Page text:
Introduction: Some thoughts

Here are some things you may not know, or even have thought about, when you have begun on your wonderful journey in the game of bridge:

The game of bridge is, like any sport, about competition and scoring points against your opponents. In the bidding stage, there are two pairs bidding against each other to see which side will “buy the contract”. Bidding is, in itself, an art that has to be learnt and developed. We won’t discuss that now.

But when the bidding is over, one side becomes the ‘declaring’ side and the other the ‘defending’ side. The declaring side has only one of the partnership responsible for the play, but the defending side has both partners in active play, so it goes to reason that both partners are responsible for battling against declarer. So, two against one, as long as the two work with each other and not against each other. What one single element of the play of any one deal of the cards would you say is the most crucial?

Few of my readers will say: “The opening lead”, but to me, that is the most important, more than any other. Why? Because after the bidding has ended, the battle begins, and that battle hinges on the very first blow that is struck, and that blow is always struck by the defending pair, specifically the person who makes the opening lead. Does it not therefore make sense that the opening lead is so crucial, and dictates how the battle is to be fought?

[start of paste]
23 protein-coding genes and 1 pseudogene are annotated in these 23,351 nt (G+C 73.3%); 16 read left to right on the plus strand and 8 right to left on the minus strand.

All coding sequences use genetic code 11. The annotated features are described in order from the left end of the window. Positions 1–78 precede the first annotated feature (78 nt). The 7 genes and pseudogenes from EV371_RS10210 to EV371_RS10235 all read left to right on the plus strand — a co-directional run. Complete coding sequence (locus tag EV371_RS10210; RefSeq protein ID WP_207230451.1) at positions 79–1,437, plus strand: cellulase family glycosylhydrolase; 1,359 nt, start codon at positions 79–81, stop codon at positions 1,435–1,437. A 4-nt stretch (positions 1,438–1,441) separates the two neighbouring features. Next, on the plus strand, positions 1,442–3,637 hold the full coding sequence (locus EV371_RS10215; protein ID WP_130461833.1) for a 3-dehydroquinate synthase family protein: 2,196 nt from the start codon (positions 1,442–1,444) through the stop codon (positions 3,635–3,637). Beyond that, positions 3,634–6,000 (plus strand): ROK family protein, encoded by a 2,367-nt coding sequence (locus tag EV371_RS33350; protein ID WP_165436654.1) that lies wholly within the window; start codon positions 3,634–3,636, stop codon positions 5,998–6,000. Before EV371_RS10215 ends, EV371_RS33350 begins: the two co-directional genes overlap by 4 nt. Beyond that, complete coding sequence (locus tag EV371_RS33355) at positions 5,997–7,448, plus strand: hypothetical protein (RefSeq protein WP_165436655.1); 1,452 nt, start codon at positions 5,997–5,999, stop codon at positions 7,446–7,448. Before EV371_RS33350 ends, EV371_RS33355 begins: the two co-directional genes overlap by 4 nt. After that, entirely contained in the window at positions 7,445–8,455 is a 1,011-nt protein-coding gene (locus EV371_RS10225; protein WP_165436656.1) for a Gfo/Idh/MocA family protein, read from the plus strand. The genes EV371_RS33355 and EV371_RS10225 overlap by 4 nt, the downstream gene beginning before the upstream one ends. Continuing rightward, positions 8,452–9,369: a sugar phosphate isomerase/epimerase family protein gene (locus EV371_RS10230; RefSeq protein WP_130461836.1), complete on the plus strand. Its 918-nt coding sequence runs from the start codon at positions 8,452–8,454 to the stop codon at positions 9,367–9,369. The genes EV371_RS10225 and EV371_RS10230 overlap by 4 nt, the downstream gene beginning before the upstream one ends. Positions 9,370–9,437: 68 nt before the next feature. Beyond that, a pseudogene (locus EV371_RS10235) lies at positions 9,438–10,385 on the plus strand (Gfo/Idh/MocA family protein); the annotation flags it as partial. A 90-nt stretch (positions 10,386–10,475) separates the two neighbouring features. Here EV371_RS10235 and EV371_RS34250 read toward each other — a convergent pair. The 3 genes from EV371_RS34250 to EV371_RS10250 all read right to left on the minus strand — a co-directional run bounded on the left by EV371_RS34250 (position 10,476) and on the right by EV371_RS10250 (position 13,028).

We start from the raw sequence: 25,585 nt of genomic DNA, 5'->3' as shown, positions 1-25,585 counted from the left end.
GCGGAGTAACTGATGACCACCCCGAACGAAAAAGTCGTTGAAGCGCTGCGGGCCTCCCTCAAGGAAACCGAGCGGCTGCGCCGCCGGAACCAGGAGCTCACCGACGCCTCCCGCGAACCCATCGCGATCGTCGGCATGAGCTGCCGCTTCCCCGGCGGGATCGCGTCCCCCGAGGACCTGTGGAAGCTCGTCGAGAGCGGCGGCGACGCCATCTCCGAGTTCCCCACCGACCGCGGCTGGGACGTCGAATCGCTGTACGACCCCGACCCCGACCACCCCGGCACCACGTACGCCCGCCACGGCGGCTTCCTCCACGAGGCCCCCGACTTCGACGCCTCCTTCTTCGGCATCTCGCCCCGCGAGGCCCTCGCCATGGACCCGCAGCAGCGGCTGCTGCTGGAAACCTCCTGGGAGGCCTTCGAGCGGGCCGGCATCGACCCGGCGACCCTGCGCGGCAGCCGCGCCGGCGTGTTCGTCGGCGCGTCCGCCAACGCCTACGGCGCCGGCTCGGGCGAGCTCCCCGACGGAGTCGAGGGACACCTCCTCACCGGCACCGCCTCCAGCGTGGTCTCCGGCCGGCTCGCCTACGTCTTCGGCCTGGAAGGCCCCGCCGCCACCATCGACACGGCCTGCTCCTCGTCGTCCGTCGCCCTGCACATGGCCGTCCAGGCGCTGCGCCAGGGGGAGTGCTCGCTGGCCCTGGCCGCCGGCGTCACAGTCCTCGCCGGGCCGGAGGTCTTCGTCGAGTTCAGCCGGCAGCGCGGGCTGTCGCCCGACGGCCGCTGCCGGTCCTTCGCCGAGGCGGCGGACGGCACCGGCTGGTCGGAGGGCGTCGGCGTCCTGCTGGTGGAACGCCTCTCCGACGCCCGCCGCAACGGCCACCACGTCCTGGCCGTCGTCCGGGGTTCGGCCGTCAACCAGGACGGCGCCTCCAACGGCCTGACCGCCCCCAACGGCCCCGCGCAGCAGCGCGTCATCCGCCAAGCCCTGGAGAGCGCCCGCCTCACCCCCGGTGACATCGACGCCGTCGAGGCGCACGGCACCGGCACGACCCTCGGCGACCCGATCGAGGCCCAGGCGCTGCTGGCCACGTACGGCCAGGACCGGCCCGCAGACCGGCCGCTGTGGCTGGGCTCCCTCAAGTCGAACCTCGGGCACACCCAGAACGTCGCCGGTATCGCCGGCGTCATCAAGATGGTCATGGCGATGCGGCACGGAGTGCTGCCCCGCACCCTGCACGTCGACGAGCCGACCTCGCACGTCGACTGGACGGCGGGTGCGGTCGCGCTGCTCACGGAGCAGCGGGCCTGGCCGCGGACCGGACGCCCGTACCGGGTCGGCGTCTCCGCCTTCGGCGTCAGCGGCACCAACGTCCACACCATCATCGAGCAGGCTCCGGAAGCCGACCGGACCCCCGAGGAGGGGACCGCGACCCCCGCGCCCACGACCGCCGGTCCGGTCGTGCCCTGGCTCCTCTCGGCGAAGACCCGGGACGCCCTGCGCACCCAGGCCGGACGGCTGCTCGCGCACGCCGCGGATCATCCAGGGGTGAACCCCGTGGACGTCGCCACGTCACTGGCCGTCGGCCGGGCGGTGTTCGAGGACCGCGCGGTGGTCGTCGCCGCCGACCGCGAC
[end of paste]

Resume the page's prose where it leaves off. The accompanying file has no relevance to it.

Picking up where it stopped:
What other things should we think about when we are the defenders and, in particular, the partner who has the advantage of striking the first blow?

In the play of any one deal, there are thirteen cards to play, and thirteen tricks that can be taken. It does not matter when the tricks are taken, but how many are taken by the time the hand is over. Therefore the defence must work to a plan that will yield as many tricks as possible, with the primary aim of defeating declarer in whatever contract declarer is playing, if that is possible.

There will be much more to discuss, with some tips that may help you to find the best (no, there is no such thing as ‘perfect’) opening lead whenever you have the advantage of making the first play, and how, with an equally understanding partner, you can make life as hard for declarer as possible. But, in the meantime, let’s take a look at some very normal situations where there should also be some very normal decisions to be made by the player making the opening lead.